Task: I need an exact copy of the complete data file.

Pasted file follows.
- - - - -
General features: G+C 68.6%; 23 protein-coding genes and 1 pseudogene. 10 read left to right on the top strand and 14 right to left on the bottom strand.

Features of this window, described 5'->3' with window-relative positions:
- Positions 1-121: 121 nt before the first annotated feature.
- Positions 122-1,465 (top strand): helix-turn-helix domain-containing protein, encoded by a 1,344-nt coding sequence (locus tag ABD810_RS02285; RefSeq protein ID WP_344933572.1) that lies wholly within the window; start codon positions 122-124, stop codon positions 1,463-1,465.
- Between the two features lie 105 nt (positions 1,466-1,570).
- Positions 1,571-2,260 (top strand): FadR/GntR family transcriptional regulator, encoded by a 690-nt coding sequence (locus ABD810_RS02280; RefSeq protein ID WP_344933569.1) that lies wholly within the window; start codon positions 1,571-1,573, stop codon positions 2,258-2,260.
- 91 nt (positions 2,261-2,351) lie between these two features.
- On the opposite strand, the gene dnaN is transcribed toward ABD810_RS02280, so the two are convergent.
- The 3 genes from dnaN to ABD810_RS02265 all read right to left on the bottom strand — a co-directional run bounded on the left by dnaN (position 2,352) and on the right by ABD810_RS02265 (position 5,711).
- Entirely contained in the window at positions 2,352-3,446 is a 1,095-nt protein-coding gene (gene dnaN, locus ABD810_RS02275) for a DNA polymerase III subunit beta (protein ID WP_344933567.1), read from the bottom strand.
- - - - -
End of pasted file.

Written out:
General features: G+C 68.6%; 23 protein-coding genes and 1 pseudogene. 10 read left to right on the top strand and 14 right to left on the bottom strand.

Features of this window, described 5'->3' with window-relative positions:
- Positions 1-121: 121 nt before the first annotated feature.
- Positions 122-1,465 (top strand): helix-turn-helix domain-containing protein, encoded by a 1,344-nt coding sequence (locus tag ABD810_RS02285; RefSeq protein ID WP_344933572.1) that lies wholly within the window; start codon positions 122-124, stop codon positions 1,463-1,465.
- Between the two features lie 105 nt (positions 1,466-1,570).
- Positions 1,571-2,260 (top strand): FadR/GntR family transcriptional regulator, encoded by a 690-nt coding sequence (locus ABD810_RS02280; RefSeq protein ID WP_344933569.1) that lies wholly within the window; start codon positions 1,571-1,573, stop codon positions 2,258-2,260.
- 91 nt (positions 2,261-2,351) lie between these two features.
- On the opposite strand, the gene dnaN is transcribed toward ABD810_RS02280, so the two are convergent.
- The 3 genes from dnaN to ABD810_RS02265 all read right to left on the bottom strand — a co-directional run bounded on the left by dnaN (position 2,352) and on the right by ABD810_RS02265 (position 5,711).
- Entirely contained in the window at positions 2,352-3,446 is a 1,095-nt protein-coding gene (gene dnaN, locus ABD810_RS02275) for a DNA polymerase III subunit beta (protein ID WP_344933567.1), read from the bottom strand.